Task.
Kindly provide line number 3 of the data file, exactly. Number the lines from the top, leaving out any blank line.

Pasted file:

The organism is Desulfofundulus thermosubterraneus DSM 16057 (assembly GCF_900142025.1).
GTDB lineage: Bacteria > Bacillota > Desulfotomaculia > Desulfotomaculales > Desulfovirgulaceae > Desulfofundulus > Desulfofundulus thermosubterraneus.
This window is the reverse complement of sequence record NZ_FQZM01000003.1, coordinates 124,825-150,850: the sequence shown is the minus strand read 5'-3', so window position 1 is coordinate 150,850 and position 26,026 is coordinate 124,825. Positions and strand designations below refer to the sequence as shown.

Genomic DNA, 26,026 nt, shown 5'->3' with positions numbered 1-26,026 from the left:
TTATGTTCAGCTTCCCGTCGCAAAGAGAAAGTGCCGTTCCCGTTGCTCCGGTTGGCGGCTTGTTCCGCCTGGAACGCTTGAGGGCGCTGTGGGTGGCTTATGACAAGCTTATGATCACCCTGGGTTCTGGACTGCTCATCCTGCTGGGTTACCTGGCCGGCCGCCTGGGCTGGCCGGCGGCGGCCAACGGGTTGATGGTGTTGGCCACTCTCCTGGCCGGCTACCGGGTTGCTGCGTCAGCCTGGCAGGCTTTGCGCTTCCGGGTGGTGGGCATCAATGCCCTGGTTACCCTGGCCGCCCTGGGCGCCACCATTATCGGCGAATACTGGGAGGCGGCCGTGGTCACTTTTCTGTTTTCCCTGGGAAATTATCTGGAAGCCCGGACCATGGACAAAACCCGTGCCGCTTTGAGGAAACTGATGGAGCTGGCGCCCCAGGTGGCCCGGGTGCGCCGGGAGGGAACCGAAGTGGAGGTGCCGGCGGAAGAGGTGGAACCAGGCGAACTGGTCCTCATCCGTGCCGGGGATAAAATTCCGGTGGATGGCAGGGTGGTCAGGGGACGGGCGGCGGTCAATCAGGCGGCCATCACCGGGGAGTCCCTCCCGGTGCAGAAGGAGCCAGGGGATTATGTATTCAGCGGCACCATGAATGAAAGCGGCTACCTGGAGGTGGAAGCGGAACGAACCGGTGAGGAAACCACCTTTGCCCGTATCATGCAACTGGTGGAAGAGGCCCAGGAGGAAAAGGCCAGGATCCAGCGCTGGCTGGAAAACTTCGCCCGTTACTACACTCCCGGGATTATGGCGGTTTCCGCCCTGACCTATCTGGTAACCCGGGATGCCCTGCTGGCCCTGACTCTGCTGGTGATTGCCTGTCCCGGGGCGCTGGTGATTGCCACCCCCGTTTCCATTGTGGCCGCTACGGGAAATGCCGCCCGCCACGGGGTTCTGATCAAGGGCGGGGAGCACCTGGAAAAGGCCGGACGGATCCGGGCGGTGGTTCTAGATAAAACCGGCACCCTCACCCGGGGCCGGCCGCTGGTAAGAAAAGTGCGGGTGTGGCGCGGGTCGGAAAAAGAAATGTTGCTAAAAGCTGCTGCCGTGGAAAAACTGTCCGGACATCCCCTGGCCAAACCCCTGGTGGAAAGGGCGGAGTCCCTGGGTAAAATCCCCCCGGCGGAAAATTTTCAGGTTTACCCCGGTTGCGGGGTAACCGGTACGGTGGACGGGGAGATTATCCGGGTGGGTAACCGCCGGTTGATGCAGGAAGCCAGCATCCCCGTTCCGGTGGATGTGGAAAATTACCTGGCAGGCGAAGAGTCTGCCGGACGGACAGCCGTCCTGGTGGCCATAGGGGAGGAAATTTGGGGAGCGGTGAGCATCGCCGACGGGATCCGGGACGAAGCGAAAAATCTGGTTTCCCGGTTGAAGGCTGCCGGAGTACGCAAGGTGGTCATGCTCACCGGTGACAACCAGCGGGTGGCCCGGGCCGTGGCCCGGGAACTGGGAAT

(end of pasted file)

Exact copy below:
This window is the reverse complement of sequence record NZ_FQZM01000003.1, coordinates 124,825-150,850: the sequence shown is the minus strand read 5'-3', so window position 1 is coordinate 150,850 and position 26,026 is coordinate 124,825. Positions and strand designations below refer to the sequence as shown.